Rising Omicron cases are no match for tech bulls as global stocks and U.S. futures soar
One million new COVID cases in the United States: a new global record. A rise in hospitalizations. A devastating verdict in the business fraud trial of the year. Continued volatility in China’s onetime white-hot property market. None of that is holding back investors.
The price boards across Asia and Europe are awash in green on Tuesday morning, and U.S. futures and oil prices are on the rise as investors go full risk-on to start off 2022. Alas, the budding rally isn’t extending into the crypto markets. Bitcoin, Ethereum, and Dogecoin are all in the red this morning.
Tech and travel
In Europe, the travel and leisure sector on Tuesday jumped more than 3% at the open, a sign investors are seeing past the worst of the Omicron-fueled outbreak and are pinning their hopes on a bounce-back from lockdowns and rising infections.
Tech bulls, too, are out in force once again after investors on Monday pushed Apple over the $3 trillion valuation—that’s trillion with a T—mark, and sent Tesla shares zooming more than 13% higher on record car-sales figures. Overall, tech shares led the markets higher on Monday, the first trading day of the year.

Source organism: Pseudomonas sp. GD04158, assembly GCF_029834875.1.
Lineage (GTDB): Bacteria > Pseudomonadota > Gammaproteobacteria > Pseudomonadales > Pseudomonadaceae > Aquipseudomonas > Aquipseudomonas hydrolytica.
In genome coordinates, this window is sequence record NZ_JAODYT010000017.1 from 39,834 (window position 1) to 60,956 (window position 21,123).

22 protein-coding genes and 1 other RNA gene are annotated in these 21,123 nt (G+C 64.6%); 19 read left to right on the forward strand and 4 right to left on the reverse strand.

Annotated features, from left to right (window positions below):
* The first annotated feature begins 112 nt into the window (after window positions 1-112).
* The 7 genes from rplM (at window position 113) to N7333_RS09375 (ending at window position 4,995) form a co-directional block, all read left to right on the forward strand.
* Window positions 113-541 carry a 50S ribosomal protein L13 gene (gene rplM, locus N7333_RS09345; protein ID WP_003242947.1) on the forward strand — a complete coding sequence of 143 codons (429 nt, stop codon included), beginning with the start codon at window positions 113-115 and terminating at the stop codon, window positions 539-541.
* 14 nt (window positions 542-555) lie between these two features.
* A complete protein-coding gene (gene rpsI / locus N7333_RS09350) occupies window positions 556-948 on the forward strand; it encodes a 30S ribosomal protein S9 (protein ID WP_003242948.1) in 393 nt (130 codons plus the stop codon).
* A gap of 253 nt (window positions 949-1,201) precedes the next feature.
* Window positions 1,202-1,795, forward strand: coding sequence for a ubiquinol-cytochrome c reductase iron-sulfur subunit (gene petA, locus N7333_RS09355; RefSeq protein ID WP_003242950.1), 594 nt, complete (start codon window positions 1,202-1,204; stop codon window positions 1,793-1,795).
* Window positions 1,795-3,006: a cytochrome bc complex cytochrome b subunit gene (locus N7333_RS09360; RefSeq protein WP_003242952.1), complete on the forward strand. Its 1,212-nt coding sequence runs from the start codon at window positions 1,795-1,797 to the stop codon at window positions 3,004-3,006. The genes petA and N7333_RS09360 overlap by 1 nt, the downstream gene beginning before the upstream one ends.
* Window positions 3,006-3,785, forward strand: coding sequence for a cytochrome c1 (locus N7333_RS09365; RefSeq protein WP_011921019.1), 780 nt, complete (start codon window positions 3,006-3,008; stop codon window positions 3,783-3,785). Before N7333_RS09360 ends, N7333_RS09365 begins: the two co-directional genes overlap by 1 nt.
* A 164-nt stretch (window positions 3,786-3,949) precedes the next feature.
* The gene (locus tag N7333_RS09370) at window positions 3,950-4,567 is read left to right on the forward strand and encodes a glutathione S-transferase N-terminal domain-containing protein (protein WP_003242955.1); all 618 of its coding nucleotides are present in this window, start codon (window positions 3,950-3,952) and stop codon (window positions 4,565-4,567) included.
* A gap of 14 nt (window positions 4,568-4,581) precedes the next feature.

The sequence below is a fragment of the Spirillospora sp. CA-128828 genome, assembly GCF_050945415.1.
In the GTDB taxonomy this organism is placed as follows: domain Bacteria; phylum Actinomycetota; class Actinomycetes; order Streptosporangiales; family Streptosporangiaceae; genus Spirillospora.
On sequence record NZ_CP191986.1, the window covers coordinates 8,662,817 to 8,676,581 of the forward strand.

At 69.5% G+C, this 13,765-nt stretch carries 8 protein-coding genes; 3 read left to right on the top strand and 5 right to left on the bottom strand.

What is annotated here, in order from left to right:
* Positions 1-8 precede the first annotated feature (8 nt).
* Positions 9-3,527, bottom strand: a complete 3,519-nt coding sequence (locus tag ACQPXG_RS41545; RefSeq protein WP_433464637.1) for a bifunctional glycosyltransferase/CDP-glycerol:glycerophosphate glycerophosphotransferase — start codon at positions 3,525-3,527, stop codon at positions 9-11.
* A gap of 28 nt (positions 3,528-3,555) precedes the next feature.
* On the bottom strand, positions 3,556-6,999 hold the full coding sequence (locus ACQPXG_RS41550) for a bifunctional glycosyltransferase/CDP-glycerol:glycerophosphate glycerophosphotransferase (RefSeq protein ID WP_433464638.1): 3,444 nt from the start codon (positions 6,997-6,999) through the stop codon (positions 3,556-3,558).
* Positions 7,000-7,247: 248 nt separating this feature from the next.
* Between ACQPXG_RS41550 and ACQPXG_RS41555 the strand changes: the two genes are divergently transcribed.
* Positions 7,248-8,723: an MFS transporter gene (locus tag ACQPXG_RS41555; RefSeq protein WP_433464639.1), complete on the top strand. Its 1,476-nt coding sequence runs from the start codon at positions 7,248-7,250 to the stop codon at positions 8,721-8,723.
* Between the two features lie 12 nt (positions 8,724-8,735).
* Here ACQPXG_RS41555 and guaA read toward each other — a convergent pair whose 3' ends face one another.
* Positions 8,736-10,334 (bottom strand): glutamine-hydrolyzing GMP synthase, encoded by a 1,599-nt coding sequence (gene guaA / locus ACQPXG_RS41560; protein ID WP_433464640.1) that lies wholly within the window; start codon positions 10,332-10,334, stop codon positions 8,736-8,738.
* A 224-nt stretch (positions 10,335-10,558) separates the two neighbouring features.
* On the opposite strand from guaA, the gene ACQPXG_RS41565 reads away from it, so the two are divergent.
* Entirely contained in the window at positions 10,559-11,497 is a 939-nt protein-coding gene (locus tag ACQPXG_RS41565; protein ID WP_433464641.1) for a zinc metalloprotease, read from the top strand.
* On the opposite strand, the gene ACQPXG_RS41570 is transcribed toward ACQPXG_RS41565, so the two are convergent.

Clearly, festive spirits are still dominating global markets.
As Ryan Detrick of LPL Financial points out, today is the last day of the so-called Santa Claus rally. In the past, a strong Santa Claus rally—defined as the first seven trading days after Christmas—performance has tended to coincide with larger Q1 gains in the equities markets.
The week ahead
Investors are due for a reality check later this week. Eurozone inflation data and Friday’s U.S. jobs report will provide key data points about the health of these major economies so early into the new year.
Meanwhile, investors are anxiously watching the latest on Omicron. The data there is indeed mixed. Deutsche Bank points out in a research note this morning that, in the past week ending Sunday, there have been more than 10 million confirmed cases of COVID-19 around the world, the highest number of the entire pandemic so far. On the plus side: Hospitalizations in London, which was hit particularly hard by the virus over the holiday season, appear to have peaked.
In general, lagging indicators such as hospitalization numbers and deaths will likely tell the full tale of what to expect from Omicron.
“On the one hand, the evidence is getting stronger that Omicron causes milder symptoms on average than earlier variants of the SARS-CoV-2 virus. On the other hand, however, the current record surge in cases could still overwhelm some health systems for a while. Omicron may still cause significant if temporary economic damage on top of potentially serious strains on medical systems,” writes Berenberg chief economist Holger Schmieding in an investor note on Tuesday.
Berenberg’s Omicron worst-case scenario is for a 1% first-quarter hit to eurozone and United Kingdom GDP growth rates. The slightly better news: “If so,” speculates Schmieding, “it would be followed by a major snapback once the Omicron wave has run its course, as in 2021 after the 2020/21 winter wave.”
But for now, investors are betting another rally is in the cards.
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